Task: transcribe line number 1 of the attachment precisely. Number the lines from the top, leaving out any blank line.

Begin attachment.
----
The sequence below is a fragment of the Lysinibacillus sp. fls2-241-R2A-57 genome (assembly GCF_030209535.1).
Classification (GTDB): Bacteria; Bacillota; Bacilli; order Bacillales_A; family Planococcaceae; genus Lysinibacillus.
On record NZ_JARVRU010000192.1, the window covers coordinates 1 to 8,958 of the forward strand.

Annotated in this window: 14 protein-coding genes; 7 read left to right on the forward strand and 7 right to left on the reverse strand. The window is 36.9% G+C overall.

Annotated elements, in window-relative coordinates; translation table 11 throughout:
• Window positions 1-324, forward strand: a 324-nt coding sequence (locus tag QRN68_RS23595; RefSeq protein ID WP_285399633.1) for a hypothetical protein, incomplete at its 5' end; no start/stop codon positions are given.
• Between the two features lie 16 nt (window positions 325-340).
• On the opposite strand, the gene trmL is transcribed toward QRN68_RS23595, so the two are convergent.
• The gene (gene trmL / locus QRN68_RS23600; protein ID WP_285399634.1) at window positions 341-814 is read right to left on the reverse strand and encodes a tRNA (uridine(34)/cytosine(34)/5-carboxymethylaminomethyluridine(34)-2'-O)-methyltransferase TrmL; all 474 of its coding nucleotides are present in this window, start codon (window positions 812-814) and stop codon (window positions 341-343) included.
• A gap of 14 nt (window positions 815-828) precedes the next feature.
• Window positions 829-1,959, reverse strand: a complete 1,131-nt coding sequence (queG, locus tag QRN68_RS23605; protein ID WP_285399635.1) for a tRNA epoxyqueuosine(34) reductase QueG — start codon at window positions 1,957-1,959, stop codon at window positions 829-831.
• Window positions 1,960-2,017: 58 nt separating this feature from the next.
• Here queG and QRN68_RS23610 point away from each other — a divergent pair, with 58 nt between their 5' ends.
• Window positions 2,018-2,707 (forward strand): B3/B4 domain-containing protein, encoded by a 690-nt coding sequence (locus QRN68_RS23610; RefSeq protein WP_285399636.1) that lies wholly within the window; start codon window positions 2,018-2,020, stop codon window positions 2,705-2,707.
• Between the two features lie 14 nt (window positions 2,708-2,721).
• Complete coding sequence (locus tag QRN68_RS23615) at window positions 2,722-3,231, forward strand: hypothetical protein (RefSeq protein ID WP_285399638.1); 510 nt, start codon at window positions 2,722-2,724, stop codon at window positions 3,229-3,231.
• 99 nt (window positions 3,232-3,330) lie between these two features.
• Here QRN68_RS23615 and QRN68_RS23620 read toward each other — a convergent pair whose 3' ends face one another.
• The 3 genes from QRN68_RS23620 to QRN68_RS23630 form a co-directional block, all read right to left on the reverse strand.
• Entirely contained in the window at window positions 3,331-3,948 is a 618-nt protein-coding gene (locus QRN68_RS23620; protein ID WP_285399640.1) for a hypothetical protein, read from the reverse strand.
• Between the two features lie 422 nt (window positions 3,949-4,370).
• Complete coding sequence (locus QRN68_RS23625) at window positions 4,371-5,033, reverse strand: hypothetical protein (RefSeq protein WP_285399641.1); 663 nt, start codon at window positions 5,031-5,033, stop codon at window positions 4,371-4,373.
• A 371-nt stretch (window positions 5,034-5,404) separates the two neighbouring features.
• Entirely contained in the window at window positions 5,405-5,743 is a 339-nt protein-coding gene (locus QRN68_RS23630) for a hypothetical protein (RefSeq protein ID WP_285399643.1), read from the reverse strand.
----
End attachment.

The sequence below is a fragment of the Lysinibacillus sp. fls2-241-R2A-57 genome (assembly GCF_030209535.1).